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BROKE OPEN THE DOORS, SEIZED MY FATHER, AND HUNG HIM TO THE NEAREST TREE.
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continued to trade with him, and it seemed that the other man would be compelled to give up. About this time father received threatening letters ordering him to move, and saying that in case he did not do as ordered he would lose his life. Mother was frightened, and advised father to get out of the place, but he, anxious to save some part of his hard earnings, waited to sell his stock and houses before seeking a home elsewhere. One night a posse of men came to our house and began smoking us out. You don't know anything about that up here, do you? Well, you'll get there if things keep on as they're going. My father had arms. He raised the window of his sleeping-room and fired into the mob of cowardly hounds. Thoroughly enraged, they broke open the doors back and front, seized my father and hung him to the nearest tree, whipped my mother and sister, and otherwise abused them so that they died next day. My brothers were twins, still so small that they were but babes. The mob took them by the heels and dashed their brains out against the walls of the house! Then they burned the house. I saw all this, and frenzied with horror, half-dead with fright, crept into the woods to die. I was found there by a colored planter named Beaubean, who lived in the next township. He pitied me and took me home
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That , gentlemen, was my first experience of lynching. Do you think it is possible to preach 'peace' to a man like me?"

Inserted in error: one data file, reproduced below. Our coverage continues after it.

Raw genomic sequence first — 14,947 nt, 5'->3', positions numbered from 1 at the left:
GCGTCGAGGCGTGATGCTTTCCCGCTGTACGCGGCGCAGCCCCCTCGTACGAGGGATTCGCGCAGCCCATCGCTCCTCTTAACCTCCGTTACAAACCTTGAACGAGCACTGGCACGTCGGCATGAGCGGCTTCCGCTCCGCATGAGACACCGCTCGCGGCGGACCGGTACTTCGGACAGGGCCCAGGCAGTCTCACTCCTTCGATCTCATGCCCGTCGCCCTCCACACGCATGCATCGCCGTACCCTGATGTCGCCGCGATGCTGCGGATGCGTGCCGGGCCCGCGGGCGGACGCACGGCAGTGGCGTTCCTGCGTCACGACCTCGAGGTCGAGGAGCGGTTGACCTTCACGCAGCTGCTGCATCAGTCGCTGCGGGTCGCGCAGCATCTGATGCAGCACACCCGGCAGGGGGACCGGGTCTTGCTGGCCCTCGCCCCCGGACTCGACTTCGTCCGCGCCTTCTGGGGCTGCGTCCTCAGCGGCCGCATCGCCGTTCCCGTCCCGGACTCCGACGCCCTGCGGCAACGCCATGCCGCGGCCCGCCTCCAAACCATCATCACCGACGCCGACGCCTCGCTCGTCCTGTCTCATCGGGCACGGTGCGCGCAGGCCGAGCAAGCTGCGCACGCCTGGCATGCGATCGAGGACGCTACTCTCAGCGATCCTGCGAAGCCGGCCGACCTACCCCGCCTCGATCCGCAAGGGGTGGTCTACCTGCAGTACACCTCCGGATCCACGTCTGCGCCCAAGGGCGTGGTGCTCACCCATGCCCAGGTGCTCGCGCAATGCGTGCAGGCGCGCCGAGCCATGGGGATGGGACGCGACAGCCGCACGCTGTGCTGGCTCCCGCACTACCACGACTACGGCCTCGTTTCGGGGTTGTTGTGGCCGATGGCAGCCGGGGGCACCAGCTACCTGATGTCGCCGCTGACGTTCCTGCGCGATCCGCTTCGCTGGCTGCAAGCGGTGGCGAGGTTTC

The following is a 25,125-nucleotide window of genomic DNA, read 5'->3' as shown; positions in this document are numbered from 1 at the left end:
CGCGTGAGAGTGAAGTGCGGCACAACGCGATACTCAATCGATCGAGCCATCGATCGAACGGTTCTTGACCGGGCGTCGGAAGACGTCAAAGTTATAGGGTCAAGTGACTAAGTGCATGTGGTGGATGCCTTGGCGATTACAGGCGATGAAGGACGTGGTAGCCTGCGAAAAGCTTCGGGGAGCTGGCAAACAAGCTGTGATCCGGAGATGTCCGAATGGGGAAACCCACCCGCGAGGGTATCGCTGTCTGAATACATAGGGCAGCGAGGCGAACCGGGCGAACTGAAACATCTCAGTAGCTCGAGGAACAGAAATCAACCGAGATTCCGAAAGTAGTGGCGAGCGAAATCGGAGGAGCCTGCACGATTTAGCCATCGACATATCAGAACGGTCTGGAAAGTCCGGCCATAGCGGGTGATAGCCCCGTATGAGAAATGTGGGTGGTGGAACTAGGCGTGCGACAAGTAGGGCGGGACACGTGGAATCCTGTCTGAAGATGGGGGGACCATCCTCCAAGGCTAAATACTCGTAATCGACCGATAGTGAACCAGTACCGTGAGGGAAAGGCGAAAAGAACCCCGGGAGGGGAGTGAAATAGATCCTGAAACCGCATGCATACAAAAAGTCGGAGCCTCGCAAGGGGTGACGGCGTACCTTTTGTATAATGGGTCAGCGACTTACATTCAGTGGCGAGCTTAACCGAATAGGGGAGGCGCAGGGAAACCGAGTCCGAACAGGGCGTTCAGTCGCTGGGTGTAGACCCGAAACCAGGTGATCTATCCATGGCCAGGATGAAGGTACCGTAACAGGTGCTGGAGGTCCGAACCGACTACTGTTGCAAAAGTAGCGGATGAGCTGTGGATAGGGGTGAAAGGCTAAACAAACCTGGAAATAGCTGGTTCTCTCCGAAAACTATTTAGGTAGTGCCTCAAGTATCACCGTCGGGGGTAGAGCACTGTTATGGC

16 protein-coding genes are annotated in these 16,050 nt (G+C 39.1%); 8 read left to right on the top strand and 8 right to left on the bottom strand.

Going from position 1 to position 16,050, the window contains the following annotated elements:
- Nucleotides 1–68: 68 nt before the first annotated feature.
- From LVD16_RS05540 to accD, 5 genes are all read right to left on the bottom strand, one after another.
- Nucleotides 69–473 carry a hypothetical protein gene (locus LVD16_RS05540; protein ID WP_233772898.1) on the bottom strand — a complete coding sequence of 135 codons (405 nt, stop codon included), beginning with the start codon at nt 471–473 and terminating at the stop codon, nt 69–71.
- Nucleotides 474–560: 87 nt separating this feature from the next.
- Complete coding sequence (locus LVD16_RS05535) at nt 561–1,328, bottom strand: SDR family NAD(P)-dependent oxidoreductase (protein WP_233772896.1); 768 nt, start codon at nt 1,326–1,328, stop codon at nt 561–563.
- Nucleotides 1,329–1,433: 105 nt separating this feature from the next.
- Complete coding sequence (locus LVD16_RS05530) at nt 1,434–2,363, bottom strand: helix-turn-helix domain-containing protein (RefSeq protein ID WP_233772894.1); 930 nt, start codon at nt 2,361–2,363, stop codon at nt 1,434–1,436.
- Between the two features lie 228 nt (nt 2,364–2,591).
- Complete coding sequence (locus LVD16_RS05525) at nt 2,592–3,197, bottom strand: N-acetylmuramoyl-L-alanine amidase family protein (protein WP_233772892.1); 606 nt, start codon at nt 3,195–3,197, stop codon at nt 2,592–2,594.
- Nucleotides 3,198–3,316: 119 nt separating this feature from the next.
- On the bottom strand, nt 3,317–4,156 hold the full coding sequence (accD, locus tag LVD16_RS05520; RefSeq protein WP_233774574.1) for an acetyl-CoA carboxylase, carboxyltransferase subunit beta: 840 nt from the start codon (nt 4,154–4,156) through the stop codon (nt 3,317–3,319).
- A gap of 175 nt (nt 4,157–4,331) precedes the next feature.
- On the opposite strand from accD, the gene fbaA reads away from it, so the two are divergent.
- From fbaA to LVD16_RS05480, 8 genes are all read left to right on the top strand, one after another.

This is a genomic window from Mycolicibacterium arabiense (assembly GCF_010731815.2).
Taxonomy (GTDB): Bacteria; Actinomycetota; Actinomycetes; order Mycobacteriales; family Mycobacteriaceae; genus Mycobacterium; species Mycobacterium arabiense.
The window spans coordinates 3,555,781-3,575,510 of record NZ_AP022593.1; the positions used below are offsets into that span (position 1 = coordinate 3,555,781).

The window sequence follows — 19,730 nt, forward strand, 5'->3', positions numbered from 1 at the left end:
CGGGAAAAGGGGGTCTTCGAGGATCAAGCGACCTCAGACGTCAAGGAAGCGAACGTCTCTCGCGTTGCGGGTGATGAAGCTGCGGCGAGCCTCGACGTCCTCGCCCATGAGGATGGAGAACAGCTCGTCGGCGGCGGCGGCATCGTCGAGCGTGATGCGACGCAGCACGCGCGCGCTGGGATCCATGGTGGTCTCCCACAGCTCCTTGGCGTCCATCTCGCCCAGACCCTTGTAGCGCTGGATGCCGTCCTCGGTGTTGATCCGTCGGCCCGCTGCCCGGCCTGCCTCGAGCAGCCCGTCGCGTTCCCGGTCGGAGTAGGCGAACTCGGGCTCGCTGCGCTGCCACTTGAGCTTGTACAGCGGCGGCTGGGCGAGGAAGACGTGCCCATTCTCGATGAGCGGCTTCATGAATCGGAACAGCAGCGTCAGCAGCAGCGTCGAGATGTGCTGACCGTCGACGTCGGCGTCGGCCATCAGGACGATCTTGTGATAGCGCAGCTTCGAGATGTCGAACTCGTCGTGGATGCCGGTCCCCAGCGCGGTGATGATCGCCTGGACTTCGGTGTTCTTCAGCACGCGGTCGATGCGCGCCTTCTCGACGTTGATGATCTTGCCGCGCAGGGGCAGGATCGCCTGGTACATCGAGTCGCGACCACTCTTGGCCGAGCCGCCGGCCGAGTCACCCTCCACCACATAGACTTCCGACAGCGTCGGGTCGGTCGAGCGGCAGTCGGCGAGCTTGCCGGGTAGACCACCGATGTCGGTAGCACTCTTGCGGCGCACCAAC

The house was filled with the cries and groans of the audience. Sobs shook the women, while the men drank in the words of the speaker with darkening brows and hands which involuntarily clinched themselves in sympathy with his words.

"But that is not the only story I can tell. Here's another. I will tell it to you, and you can digest it at your leisure.

"Monsieur Beaubean was an educated man, descended from a very wealthy family. His father had been his owner. When the father died he left to his son, born of a black mother, an equal share of the estate along with his legitimate heirs. They made no objections, so he got it.

"Monsieur Beaubean had married a quadroon woman of great beauty--Louisany abounds in handsome women of color; they had two children, a boy and a girl. She was three years old when I went to live with them. I remained in the family twelve years. I learned many things there; along with the trade of blacksmithing I learned to esteem myself as a man.

"I cannot describe to you the beauty and loveliness of that child. As a boy I worshipped

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her, and as a man I loved her; not with the hope of ever having a return of the feeling she had aroused in me, but as a faithful dog that would lay down his life for those who shelter and care for him, so I felt to Beaubean's family, and especially to that child. When Mabelle, as we called her, was old enough, she was sent to the Colored Sisters' School in the city of New Orleans. It was my pleasant duty to drive her into the city each day and go for her at night.

"Monsieur Beaubean had a half-brother--a white man--who was very wealthy and stood very high in politics. In fact, he was in the State Senate. He was very warm in his expressions of friendship for the family, and especially so in his assumption of relationship. I noticed that he seemed extremely fond of Mabelle. One day, after she had passed her fourteenth birthday, she had a holiday from school, and went with some schoolfellows to visit a companion who lived in the city. They returned at night without her, saying that she went into a store with Monsieur Beaubean's brother, and they had not seen her since.